1. I love your “experiment”. I find it impossible to sit thru even 10 minutes of religious mucky muck at funerals or weddings. I don’t know how you survive hours of the crap slinging.
    I will be back for more.

    • I’m so glad that this is resonating with/entertaining some people–I’m actually really enjoying it myself. It helps that I’m a masochist! Thank you for your feedback, Laura. Cheers!

    • Kullervo–on the church congregation’s website it was called a sermon but in reality it was more of a reading as you describe.

  2. I bought myself a copy of “Science and Health…” when I was a mormon/moron missionary. I tried reading it and it was, shall we say, “OUT THERE”. I recently found the book in my huge pile o’ unread material, and I tried it again, without my mormon blinders on. It was still out there. But I’ll agree, from the one CS meeting I’ve attended, they certainly can sing.

    • Like I said, Christian Singers. It’s interesting that you would purchase a copy while a Mormon missionary–during my experience as a missionary all other reading was forbidden. Was your experience different or were you a black sheep? Thanks for your feedback, Matter Unorganized!

  3. Pingback: • View from the Pew: Dispatches of a Church-going Atheist–Seventh Day Adventist | DIYThinking

  4. Reblogged this on kindism and commented:
    An atheist live-tweets the Sunday Service based on the Weekly Bible Lesson “Reality.” He lucked out and got a congregation that could sing and had a good accompanist, I speak from experience when I say not everyone is so lucky.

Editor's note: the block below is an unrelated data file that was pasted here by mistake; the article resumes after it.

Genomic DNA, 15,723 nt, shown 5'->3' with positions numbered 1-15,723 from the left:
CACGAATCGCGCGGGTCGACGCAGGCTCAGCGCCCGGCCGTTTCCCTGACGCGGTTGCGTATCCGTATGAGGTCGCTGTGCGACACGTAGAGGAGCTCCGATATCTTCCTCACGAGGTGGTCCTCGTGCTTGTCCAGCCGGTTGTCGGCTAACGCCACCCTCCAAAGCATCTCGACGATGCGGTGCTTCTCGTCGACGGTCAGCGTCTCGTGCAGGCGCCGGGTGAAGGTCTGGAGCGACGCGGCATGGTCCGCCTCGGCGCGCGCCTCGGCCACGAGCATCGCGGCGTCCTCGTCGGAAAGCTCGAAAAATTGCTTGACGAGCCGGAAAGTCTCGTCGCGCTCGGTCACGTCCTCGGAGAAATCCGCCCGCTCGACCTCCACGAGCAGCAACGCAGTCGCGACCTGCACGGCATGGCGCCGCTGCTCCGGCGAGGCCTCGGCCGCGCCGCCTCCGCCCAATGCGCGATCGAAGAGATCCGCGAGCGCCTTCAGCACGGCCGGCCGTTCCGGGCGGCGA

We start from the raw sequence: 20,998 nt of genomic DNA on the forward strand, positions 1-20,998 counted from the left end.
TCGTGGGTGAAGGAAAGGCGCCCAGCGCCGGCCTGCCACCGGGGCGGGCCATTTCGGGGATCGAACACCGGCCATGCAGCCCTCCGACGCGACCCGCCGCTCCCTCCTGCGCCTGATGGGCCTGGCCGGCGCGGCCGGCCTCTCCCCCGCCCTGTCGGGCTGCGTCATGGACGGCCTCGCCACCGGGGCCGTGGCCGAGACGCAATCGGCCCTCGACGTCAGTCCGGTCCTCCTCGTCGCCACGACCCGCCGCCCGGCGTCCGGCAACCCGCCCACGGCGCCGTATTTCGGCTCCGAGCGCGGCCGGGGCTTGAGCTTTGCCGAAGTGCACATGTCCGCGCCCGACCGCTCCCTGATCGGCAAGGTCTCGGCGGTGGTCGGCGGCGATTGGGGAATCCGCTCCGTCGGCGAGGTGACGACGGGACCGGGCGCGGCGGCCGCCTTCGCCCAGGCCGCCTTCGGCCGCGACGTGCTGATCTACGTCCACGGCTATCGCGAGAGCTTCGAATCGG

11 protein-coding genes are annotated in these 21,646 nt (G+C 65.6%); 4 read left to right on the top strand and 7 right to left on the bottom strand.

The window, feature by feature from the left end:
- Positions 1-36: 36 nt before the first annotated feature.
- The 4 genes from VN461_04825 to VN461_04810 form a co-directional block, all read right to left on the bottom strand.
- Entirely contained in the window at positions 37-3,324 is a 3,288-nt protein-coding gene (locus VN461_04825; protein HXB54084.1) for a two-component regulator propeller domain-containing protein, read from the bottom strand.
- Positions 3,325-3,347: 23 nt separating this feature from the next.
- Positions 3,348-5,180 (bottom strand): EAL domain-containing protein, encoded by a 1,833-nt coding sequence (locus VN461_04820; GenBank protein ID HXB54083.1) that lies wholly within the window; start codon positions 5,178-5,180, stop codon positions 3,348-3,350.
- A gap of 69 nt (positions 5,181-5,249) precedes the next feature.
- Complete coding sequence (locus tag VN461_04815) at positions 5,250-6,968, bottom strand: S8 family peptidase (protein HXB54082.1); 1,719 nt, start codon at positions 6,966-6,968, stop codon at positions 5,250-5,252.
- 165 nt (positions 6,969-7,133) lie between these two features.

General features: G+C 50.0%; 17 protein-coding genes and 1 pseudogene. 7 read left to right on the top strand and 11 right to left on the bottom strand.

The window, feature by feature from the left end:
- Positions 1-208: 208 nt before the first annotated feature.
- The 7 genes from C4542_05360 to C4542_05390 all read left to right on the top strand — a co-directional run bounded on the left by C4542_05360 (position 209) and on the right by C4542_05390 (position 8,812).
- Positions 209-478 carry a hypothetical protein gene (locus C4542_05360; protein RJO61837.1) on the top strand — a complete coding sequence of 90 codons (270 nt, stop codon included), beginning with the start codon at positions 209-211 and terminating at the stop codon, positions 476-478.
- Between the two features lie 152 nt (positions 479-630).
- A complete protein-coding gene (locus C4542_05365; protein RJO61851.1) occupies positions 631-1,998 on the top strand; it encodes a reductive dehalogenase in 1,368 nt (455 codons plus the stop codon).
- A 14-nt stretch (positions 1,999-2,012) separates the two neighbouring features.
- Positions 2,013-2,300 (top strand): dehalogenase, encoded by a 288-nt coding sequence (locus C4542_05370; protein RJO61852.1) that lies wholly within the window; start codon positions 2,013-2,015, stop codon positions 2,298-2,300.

5. As far as finances, I doubt there is gross misappropriation of funds like you might find in some of the larger evangelical movements. My parents worked for the Mother Church, as do many friends and acquaintances, having grown up in the religion myself. People that work for the Mother Church are paid a reasonable comfortable salary, in the early 90s my parents made around $35,000, which was enough to pay the mortgage and taxes in a fairly wealthy suburban town in MA, although we didn’t have any luxuries to speak of. And today, my friends with entry level jobs there make more than what most people starting out in this economy make, basically what someone with a college degree would have made before the recession. Considering the church membership is ever dwindling and the Mother Church does not believe in proselytizing, I doubt anyone is raking in loads of cash, and they do spend a lot on periodicals. I don’t know how much those subscriptions are, or how much the Science and Healths and Bibles go for though. There is actually a yearly membership fee – $1, which is the same as when the church was founded. Of course in the 1800s that was a lot more than today. I am suspicious of the kind of profits Mary Baker Eddy made, and the way she made them, but since then, working for the Mother Church at any level will provide you with a stable career and a decent salary, which is certainly rare these days, but you probably won’t be making the big bucks, even at the highest levels. Some higher-ups are probably wealthy, but a lot of Christian Scientists come from old money families.